Media room

In conversation with Nobel Prize laureate Art McDonald

The Nobel Prize and Canadian research excellence


How did it feel to receive the Nobel Prize?

Well, it’s still – I’m still attempting to react to it.

Life has changed tremendously.

But I also hope that this award will be a recognition of the fact that Canada is a place where you can do research of that quality.

We certainly as scientists recognized, when we obtained our results back in 2002, that we had made a very significant measurement in terms of our understanding of very basic particles, neutrinos, and how they fit into – or in fact they don’t fit into the standard model; it has to be changed.

So we were satisfied we had done something significant.

But being recognized by the Nobel Prize Committee is another dimension altogether.

So all of us in this whole collaboration just feel fantastic about this event having occurred.

So it’s exhilarating.

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University facts

  • $35B

    As a $35 billion enterprise in direct expenditures, universities are significant drivers of economic prosperity. They provide employment for close to 250,000 people.

    Source: Statistics Canada, Financial Information of Universities and Colleges Survey and Labour Force Survey, 2014.
  • 1.7M
    students at Canadian universities in 2014-2015

    There were 979,000 full-time students and 312,000 part-time students in 2014-2015.

    Source: Association of Atlantic Universities, Council of Ontario Universities and individual institutions.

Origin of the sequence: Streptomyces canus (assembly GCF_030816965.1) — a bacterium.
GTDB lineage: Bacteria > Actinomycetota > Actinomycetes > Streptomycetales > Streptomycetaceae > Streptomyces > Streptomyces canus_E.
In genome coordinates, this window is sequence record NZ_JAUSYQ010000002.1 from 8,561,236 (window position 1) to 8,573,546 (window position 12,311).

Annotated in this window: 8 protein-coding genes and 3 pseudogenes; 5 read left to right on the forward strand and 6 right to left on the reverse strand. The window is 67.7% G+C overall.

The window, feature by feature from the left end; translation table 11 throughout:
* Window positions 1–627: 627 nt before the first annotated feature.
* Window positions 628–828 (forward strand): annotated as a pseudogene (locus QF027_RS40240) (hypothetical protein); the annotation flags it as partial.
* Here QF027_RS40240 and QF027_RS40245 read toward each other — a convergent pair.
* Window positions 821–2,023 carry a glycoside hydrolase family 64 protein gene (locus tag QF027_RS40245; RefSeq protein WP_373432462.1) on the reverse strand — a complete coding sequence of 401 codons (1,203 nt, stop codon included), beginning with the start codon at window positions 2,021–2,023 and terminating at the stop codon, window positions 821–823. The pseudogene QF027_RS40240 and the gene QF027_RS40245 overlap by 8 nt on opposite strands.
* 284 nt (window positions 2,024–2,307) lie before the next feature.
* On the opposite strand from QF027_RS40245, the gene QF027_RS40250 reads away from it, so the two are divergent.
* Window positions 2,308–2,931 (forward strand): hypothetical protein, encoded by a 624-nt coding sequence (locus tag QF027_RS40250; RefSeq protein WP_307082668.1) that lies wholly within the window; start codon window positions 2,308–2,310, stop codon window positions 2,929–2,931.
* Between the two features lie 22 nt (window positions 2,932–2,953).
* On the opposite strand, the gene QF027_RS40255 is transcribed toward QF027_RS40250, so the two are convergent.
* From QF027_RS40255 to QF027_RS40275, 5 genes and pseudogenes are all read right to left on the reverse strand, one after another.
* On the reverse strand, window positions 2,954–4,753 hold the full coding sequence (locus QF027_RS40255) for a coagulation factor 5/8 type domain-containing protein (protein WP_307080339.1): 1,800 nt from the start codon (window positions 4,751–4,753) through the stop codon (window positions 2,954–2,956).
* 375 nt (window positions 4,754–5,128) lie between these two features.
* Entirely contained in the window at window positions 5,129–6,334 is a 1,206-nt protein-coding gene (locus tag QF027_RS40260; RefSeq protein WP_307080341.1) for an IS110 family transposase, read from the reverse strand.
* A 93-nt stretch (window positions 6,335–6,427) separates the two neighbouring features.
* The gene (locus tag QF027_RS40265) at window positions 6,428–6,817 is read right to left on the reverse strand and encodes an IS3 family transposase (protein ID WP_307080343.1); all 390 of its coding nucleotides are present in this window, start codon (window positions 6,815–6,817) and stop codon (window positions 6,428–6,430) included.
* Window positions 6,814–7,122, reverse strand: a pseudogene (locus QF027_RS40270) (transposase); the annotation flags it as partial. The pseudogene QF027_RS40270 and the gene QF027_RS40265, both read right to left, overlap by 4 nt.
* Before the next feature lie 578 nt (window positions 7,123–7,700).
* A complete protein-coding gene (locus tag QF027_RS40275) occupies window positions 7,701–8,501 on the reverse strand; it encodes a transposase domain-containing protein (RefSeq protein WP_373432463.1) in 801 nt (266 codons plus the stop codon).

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    new jobs

    Between June 2008 and June 2015, about twice as many net new jobs were created for university graduates than for college and trades graduates combined.

    Source: Statistics Canada, Labour Force Survey, 2008-2015.

Presidents' perspective

Demand for liberal arts graduates


People criticize the liberal arts because they think … our graduates aren’t employable.

But in fact, in 2008, when the economic difficulties struck, the people who were employed in Canada were 95 percent of engineering graduates, 94 percent of health profession graduates and 91 percent of liberal arts graduates, social science and humanities graduates.

And if you ask employers about the skills they want, they want exactly those skills which the liberal arts provide.

They teach student to think critically and creatively, to weigh evidence sceptically, to look at more than one perspective or one side of every question.

The late Steve Jobs said, you know, when he unveiled the last piece of technology before he passed, he said that it’s not technology alone, but technology married with the liberal arts that produces the results that makes our hearts sing.

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